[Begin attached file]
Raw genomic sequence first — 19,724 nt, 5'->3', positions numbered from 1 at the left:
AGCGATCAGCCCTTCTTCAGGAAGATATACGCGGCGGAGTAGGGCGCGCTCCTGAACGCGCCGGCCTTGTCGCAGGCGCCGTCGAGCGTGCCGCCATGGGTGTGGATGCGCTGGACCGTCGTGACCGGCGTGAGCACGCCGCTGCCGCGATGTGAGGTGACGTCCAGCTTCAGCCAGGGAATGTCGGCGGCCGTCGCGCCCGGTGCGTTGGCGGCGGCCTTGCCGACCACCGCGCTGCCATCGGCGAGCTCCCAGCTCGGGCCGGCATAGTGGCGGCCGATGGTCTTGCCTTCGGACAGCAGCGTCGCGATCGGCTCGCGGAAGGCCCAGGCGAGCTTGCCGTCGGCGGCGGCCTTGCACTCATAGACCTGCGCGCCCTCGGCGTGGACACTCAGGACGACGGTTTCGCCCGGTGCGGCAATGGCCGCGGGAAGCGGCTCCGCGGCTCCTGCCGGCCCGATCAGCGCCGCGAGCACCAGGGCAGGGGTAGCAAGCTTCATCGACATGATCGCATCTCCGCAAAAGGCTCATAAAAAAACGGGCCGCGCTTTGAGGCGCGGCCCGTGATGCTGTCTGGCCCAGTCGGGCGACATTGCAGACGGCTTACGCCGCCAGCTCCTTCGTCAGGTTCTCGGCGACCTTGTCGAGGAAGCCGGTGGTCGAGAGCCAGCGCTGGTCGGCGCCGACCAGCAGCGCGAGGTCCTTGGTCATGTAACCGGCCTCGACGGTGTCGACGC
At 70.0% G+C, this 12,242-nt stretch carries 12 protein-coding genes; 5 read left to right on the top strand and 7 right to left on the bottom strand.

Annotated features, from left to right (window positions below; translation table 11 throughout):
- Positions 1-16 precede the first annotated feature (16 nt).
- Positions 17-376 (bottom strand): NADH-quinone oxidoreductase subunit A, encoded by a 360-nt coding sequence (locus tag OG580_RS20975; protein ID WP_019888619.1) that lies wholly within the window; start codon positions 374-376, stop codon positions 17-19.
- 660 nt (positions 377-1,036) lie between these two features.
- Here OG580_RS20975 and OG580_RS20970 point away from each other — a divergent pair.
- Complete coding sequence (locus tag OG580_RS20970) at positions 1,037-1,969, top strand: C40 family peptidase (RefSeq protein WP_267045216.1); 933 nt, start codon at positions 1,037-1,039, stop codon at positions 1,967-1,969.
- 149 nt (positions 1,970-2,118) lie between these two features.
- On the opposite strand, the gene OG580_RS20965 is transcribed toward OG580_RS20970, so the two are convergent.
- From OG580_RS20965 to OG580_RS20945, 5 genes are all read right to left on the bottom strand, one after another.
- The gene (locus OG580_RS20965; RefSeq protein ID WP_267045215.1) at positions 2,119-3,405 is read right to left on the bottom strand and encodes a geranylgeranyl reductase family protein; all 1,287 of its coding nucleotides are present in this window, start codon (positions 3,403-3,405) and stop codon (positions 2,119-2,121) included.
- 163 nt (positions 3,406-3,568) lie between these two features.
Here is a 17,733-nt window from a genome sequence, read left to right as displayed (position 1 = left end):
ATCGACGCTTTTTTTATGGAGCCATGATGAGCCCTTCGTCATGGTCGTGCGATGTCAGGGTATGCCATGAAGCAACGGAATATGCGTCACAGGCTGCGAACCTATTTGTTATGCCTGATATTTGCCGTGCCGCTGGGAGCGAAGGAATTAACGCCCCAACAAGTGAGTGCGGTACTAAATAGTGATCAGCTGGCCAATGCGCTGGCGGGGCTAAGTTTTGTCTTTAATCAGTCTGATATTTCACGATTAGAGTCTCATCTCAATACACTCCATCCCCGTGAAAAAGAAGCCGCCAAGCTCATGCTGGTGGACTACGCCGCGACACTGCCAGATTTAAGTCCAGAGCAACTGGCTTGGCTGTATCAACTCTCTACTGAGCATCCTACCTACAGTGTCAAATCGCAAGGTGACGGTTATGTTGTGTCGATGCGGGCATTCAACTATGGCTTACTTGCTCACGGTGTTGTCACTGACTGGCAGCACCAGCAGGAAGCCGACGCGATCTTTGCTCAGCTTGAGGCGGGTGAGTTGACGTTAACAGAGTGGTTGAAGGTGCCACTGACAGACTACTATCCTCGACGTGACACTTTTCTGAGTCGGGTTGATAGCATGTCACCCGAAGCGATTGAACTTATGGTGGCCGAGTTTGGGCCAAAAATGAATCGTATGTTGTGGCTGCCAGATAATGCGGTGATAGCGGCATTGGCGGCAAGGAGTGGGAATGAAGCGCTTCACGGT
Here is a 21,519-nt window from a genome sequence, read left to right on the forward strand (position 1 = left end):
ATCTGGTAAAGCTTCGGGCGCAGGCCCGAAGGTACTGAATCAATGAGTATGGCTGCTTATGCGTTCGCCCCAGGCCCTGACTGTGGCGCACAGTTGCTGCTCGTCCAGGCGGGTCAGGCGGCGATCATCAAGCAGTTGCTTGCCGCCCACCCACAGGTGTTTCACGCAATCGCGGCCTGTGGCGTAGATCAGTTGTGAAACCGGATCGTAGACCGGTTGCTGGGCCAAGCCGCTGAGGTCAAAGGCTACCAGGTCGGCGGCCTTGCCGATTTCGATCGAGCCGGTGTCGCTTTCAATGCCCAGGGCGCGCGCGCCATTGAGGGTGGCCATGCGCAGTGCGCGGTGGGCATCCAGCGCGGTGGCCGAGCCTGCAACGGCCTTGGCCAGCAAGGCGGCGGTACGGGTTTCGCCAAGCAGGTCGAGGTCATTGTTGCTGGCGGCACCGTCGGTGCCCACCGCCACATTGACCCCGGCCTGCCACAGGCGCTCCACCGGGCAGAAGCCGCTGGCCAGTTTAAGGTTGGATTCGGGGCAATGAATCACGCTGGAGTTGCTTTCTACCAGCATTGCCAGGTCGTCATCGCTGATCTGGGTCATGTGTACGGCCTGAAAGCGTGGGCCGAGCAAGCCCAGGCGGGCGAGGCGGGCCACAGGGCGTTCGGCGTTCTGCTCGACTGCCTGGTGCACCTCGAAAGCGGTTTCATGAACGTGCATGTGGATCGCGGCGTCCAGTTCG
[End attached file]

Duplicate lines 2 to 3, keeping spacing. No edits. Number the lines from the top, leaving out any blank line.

AGCGATCAGCCCTTCTTCAGGAAGATATACGCGGCGGAGTAGGGCGCGCTCCTGAACGCGCCGGCCTTGTCGCAGGCGCCGTCGAGCGTGCCGCCATGGGTGTGGATGCGCTGGACCGTCGTGACCGGCGTGAGCACGCCGCTGCCGCGATGTGAGGTGACGTCCAGCTTCAGCCAGGGAATGTCGGCGGCCGTCGCGCCCGGTGCGTTGGCGGCGGCCTTGCCGACCACCGCGCTGCCATCGGCGAGCTCCCAGCTCGGGCCGGCATAGTGGCGGCCGATGGTCTTGCCTTCGGACAGCAGCGTCGCGATCGGCTCGCGGAAGGCCCAGGCGAGCTTGCCGTCGGCGGCGGCCTTGCACTCATAGACCTGCGCGCCCTCGGCGTGGACACTCAGGACGACGGTTTCGCCCGGTGCGGCAATGGCCGCGGGAAGCGGCTCCGCGGCTCCTGCCGGCCCGATCAGCGCCGCGAGCACCAGGGCAGGGGTAGCAAGCTTCATCGACATGATCGCATCTCCGCAAAAGGCTCATAAAAAAACGGGCCGCGCTTTGAGGCGCGGCCCGTGATGCTGTCTGGCCCAGTCGGGCGACATTGCAGACGGCTTACGCCGCCAGCTCCTTCGTCAGGTTCTCGGCGACCTTGTCGAGGAAGCCGGTGGTCGAGAGCCAGCGCTGGTCGGCGCCGACCAGCAGCGCGAGGTCCTTGGTCATGTAACCGGCCTCGACGGTGTCGACGC
At 70.0% G+C, this 12,242-nt stretch carries 12 protein-coding genes; 5 read left to right on the top strand and 7 right to left on the bottom strand.